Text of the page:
By Christine Youngblood Long
On March 7, 2020, my older grandson, John Dustin Hawkins, married the love of his life, Alexis Brahn.
It was truly a beautiful wedding joining families. So many family and friends attended the wedding and plans were made for our family reunion and for another wedding in our extended family soon. We were excited for the high school graduates in our family and listened to plans for graduation parties, and all was well in our world. John Dustin and Alexis left early the next morning for Maui for their honeymoon to return the next Sunday. Little did we know that by the time they returned our world would be changed dramatically. On the Monday after the wedding,
I had Mohs surgery on a basal cell carcinoma on my face and was told to stay in for a week. I didn’t know when I didn’t get to go to Jenny Hill’s room to volunteer that week that I wouldn’t have a chance to tell those students goodbye. I didn’t know when I missed Bible Study that Wednesday night and church services on Sunday, that over a month later, I would still not be worshipping with my church family.
The vacation to Zion and Bryce National Parks so intricately planned out by Dusty and Lisa for spring break was put on hold as well as all our class plans for our 50th class reunion. Everything seems to be put on hold right now.
I have learned some important things during this quarantine. My daddy will soon be 93, and I thought he was elderly.
However, I was informed that Ronnie and I are elderly, and we should be staying at home. The grocery store and WalMart even have special times for elderly people like us.
I learned that even though worship doesn’t have to take place in a building, there’s something special about worshipping God in a church building with church family. I won’t take it for granted again.
I have learned that just because things are different, they don’t have to be bad. We have friends who bring food to the pond below our house, and we can fellowship (at a safe distance of course). I have learned to appreciate these friendships.
I have learned that worship can take many forms. Now, on Sunday mornings, Ronnie and I walk around the farm and appreciate all God has provided for us. We listen to the message via the laptop instead of sitting in the sanctuary at Apalachee Baptist Church.
I have learned that all food tastes better for some reason now.
I have learned to appreciate a little girl catching her first fish and naming it.
I have learned about having a positive attitude from a high school senior who comes fishing by himself instead of fun senior activities who just smiles and says thank you every time he comes.
I have learned God uses people as angels when my aunt who has Alzheimer’s was admitted to the hospital, and my uncle and cousin could not be with her. A very special young lady who is also a nurse went to see her and let us know she was okay through Skype.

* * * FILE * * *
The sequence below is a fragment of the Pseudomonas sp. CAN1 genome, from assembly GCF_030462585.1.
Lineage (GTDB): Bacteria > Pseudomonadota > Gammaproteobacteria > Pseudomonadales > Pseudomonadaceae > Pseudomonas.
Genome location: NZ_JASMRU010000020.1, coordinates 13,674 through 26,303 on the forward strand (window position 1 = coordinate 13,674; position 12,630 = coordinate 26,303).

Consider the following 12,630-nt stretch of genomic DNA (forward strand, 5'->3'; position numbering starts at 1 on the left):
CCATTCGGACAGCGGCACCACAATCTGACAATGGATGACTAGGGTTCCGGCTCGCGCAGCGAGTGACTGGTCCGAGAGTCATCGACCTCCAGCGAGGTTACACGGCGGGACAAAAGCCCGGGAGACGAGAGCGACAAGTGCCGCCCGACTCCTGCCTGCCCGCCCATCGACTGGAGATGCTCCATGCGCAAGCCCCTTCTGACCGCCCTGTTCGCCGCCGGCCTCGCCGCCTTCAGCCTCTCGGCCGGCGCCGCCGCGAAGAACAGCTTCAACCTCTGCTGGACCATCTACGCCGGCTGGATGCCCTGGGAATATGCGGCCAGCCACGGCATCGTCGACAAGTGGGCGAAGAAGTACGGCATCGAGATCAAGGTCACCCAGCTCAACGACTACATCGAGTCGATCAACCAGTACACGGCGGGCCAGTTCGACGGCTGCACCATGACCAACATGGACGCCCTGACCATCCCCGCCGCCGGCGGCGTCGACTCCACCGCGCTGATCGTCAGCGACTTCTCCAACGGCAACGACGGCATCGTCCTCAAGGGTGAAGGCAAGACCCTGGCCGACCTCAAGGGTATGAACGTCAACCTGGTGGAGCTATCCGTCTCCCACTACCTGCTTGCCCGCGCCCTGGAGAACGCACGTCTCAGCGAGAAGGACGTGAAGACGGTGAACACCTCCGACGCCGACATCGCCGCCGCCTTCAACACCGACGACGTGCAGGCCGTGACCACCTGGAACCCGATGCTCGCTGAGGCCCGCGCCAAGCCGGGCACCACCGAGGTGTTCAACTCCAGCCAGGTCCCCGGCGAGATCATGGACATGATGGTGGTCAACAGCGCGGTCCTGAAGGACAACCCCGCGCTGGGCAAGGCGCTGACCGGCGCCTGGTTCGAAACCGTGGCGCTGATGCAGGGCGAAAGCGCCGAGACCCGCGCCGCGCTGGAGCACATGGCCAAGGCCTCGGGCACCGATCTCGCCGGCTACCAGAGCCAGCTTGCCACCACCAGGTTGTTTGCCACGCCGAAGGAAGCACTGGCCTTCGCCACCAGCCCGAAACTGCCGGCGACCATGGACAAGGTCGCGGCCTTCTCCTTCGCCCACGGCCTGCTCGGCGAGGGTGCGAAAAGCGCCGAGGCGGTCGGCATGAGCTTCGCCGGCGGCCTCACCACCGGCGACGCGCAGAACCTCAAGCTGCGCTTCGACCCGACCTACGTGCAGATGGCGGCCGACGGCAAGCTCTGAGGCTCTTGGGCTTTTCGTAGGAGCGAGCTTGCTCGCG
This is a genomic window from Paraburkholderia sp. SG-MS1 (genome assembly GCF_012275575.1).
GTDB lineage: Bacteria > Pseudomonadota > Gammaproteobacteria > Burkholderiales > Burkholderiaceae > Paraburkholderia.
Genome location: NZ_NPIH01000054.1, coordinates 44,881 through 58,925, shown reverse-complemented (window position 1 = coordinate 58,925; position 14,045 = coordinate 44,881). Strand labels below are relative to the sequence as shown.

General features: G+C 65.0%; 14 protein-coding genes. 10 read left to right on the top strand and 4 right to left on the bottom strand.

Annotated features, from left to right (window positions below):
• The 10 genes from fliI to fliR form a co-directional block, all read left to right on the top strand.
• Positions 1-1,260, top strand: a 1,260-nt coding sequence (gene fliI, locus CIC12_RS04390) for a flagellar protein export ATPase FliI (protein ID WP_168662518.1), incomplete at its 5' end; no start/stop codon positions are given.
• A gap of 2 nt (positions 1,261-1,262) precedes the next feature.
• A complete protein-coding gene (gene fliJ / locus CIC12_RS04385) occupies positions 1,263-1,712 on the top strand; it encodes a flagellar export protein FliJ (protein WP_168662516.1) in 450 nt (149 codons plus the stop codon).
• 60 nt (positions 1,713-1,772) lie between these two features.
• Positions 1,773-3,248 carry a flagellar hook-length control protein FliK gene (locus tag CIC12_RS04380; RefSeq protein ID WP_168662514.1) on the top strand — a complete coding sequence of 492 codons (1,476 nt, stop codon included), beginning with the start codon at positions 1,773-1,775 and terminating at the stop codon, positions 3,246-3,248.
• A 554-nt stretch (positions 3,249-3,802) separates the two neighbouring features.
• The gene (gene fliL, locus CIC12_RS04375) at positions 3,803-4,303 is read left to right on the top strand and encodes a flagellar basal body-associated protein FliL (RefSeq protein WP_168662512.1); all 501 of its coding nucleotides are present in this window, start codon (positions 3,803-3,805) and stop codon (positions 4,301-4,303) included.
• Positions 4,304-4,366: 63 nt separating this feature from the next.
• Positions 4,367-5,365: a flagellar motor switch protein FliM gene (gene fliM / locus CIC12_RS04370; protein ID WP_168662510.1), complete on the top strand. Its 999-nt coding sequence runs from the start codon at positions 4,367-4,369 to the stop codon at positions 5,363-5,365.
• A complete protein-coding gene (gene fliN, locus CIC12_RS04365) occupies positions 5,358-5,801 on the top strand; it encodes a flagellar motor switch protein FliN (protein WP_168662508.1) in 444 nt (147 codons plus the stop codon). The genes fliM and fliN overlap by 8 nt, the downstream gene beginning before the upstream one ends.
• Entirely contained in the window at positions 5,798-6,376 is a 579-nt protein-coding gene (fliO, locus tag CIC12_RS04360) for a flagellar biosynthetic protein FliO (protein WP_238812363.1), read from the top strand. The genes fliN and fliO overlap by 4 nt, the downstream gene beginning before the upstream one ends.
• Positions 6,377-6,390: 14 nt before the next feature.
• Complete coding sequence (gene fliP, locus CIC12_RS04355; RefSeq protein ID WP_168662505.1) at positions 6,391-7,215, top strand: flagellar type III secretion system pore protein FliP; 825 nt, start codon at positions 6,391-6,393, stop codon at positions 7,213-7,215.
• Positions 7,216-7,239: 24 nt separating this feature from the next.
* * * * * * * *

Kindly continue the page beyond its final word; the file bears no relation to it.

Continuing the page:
I learned to share how I feel about people . You never know when it’s the last time you see that person. I miss those students in Jenny’s room, and now I don’t know if I will see them again.
I have learned that I will not complain about going to the grocery store again and will take time to talk to people and appreciate full shelves.
I have learned that although going to the beauty shop and the nail salon are not essential, I surely do miss these pleasures and will be more appreciative of these services.
I have learned that I miss talking to people and even hugging occasionally.
I have learned how much I miss the lunches and dinners with my grandchildren at restaurants they thought Ronnie and I might enjoy. I have learned that I miss going into a store and just looking and even occasionally touching something.
However, I have also learned from my Bible Study passages I used to just read now have deeper meaning. I have learned to appreciate how God always knows the reading and Bible verses I need for the day.
There are many uncertainties right now. My grandchildren are facing decisions in their lives than until six weeks ago, they had never considered. We never expected that we would not be able to personally see John Dustin graduate from Law School this May.
We never expected classes to be cancelled, and Dawson not be able to complete his certification in HVAC at Athens Tech this summer. While there are many uncertainties, I know God is in control, and I believe this pandemic did not surprise Him at all. He is truly with us at all times. I pray for our leaders during this time.
Christine Youngblood Long is a lifetime resident of Morgan County and a retired educator.